hen we first get married, everything seems perfect. It seems as if the love that we share will sustain us. It seems as if we will be able to work through any argument with ease, that the butterflies will never fade, and our spouse will never be able to let us down.

If you’ve been married any length of time, you know that this just isn’t the case. Marriage is wonderful and beautiful, but that beauty takes work. To have an intimate marriage that reflects the love of Jesus, we have to deal with our own sin, fiercely fight for unity, and choose our spouse above ourselves daily.

It’s when the infatuation has faded, in the more difficult times, or in the mundane times of marriage that we need to be reminded of God’s truth.

  • Mark 10:9
  • “Therefore what God has joined together, let no one separate.”

    Culture tells us that if we have to marry the ‘right’ person to be happy. And if we don’t, we can just divorce and try again. While this may be the culture’s mentality, God says that as soon as we said “I do” we married the ‘right’ person. It’s at that point that we have a responsibility to cultivate and grow our marriage.

  • 2 Corinthians 9:6
  • “The point is this: whoever sows sparingly will also reap sparingly, and whoever sows bountifully will also reap bountifully.”

    Whatever we put into our marriage is what we will get out of it. Having a marriage that is defined by joy, grace, and love is completely up to us. It’s a choice.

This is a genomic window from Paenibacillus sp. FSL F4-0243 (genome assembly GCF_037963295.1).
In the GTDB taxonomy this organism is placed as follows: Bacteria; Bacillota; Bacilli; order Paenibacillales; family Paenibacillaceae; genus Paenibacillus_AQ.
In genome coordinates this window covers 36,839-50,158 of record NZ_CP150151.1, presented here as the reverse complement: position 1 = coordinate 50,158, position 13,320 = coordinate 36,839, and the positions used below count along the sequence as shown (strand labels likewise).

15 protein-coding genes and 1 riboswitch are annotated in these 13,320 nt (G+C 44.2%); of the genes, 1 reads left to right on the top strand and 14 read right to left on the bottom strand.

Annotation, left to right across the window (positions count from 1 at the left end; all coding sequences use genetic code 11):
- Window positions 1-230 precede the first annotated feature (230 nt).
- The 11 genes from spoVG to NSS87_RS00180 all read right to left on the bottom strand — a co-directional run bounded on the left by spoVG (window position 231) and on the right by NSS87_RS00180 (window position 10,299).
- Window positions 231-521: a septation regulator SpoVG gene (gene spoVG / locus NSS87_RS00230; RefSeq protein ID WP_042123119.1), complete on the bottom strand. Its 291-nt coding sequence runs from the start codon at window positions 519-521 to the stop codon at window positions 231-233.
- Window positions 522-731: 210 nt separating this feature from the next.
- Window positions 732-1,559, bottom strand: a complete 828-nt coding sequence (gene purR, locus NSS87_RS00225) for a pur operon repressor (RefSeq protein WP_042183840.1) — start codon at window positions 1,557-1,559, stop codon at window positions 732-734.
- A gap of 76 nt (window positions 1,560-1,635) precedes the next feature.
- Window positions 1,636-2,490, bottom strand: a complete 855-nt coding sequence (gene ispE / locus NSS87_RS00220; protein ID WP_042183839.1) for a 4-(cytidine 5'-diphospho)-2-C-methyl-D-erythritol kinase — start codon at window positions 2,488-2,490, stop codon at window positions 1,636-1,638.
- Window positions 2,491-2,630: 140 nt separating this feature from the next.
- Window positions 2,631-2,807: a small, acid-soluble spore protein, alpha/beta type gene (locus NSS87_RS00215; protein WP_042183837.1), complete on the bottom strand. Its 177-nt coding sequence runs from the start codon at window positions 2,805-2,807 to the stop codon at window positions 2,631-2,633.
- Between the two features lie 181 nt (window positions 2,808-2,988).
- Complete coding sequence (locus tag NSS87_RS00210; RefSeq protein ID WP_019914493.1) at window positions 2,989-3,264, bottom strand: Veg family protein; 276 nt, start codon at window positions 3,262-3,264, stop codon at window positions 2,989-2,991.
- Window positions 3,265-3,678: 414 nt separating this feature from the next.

• 1 Corinthians 13:4-5
  • “Love is patient, love is kind. It does not envy, it does not boast, it is not proud. It does not dishonor others, it is not self-seeking, it is not easily angered, it keeps no record of wrongs.”

    Marriage requires humility and a sincere desire to care for the other person. Selfishness is faulty security and only creates bitterness and division. Our hearts must be focused on the unity of our marriage.

  • John 15:12
  • “My command is this: Love each other as I have loved you.”

    How did Jesus love? His love was sacrificial and His heart reflected a servant’s heart. This is exactly what we are called to with our spouses. Not that we will be perfect, but we need to keep aligning our hearts with Jesus, deeply desiring to serve our spouse in a sacrificial way.

These may be simple truths, but they’re utterly profound just the same. It’s through embracing these truths that we can have a marriage that will last “til death do us part”. When we cling to these truths, not only does our commitment deepen, but we get to experience joy, richness, and deep connection.

Do you want a committed, God-honoring marriage? Are you ready to take the next step in choosing to commit to these truths? If so, check out Radiant Marriage Academy, a 16-lesson experience designed to help you set your marriage on a solid biblical foundation.

Which of these ring true for your marriage or which ones might need some attention? There is no shame in needing to grow. No matter where your marriage is, there is always room to improve and grow closer to your spouse. Share your thoughts in the comments–we’d love to hear from you!

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